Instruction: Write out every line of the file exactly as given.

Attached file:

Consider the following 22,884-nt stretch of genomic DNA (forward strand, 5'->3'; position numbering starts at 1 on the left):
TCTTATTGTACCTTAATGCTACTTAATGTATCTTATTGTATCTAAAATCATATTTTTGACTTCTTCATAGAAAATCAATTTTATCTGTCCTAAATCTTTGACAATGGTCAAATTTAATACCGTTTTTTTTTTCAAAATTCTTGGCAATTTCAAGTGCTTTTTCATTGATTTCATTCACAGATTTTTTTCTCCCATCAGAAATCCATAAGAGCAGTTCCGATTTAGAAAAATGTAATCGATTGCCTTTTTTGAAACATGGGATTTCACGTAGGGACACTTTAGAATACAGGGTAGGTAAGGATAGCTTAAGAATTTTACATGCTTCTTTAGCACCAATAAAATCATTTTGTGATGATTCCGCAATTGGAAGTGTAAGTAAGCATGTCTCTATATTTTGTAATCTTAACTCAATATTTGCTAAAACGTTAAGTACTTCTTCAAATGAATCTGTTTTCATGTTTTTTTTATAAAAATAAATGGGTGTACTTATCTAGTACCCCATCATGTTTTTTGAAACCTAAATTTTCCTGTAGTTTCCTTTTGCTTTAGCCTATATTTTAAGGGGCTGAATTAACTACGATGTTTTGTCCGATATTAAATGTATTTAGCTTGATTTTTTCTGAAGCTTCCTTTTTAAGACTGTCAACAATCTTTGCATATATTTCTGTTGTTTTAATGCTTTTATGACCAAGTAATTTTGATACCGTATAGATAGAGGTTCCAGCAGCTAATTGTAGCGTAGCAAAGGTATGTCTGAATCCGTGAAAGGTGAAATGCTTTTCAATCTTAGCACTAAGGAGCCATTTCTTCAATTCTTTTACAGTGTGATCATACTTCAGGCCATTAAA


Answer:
Consider the following 22,884-nt stretch of genomic DNA (forward strand, 5'->3'; position numbering starts at 1 on the left):
TCTTATTGTACCTTAATGCTACTTAATGTATCTTATTGTATCTAAAATCATATTTTTGACTTCTTCATAGAAAATCAATTTTATCTGTCCTAAATCTTTGACAATGGTCAAATTTAATACCGTTTTTTTTTTCAAAATTCTTGGCAATTTCAAGTGCTTTTTCATTGATTTCATTCACAGATTTTTTTCTCCCATCAGAAATCCATAAGAGCAGTTCCGATTTAGAAAAATGTAATCGATTGCCTTTTTTGAAACATGGGATTTCACGTAGGGACACTTTAGAATACAGGGTAGGTAAGGATAGCTTAAGAATTTTACATGCTTCTTTAGCACCAATAAAATCATTTTGTGATGATTCCGCAATTGGAAGTGTAAGTAAGCATGTCTCTATATTTTGTAATCTTAACTCAATATTTGCTAAAACGTTAAGTACTTCTTCAAATGAATCTGTTTTCATGTTTTTTTTATAAAAATAAATGGGTGTACTTATCTAGTACCCCATCATGTTTTTTGAAACCTAAATTTTCCTGTAGTTTCCTTTTGCTTTAGCCTATATTTTAAGGGGCTGAATTAACTACGATGTTTTGTCCGATATTAAATGTATTTAGCTTGATTTTTTCTGAAGCTTCCTTTTTAAGACTGTCAACAATCTTTGCATATATTTCTGTTGTTTTAATGCTTTTATGACCAAGTAATTTTGATACCGTATAGATAGAGGTTCCAGCAGCTAATTGTAGCGTAGCAAAGGTATGTCTGAATCCGTGAAAGGTGAAATGCTTTTCAATCTTAGCACTAAGGAGCCATTTCTTCAATTCTTTTACAGTGTGATCATACTTCAGGCCATTAAA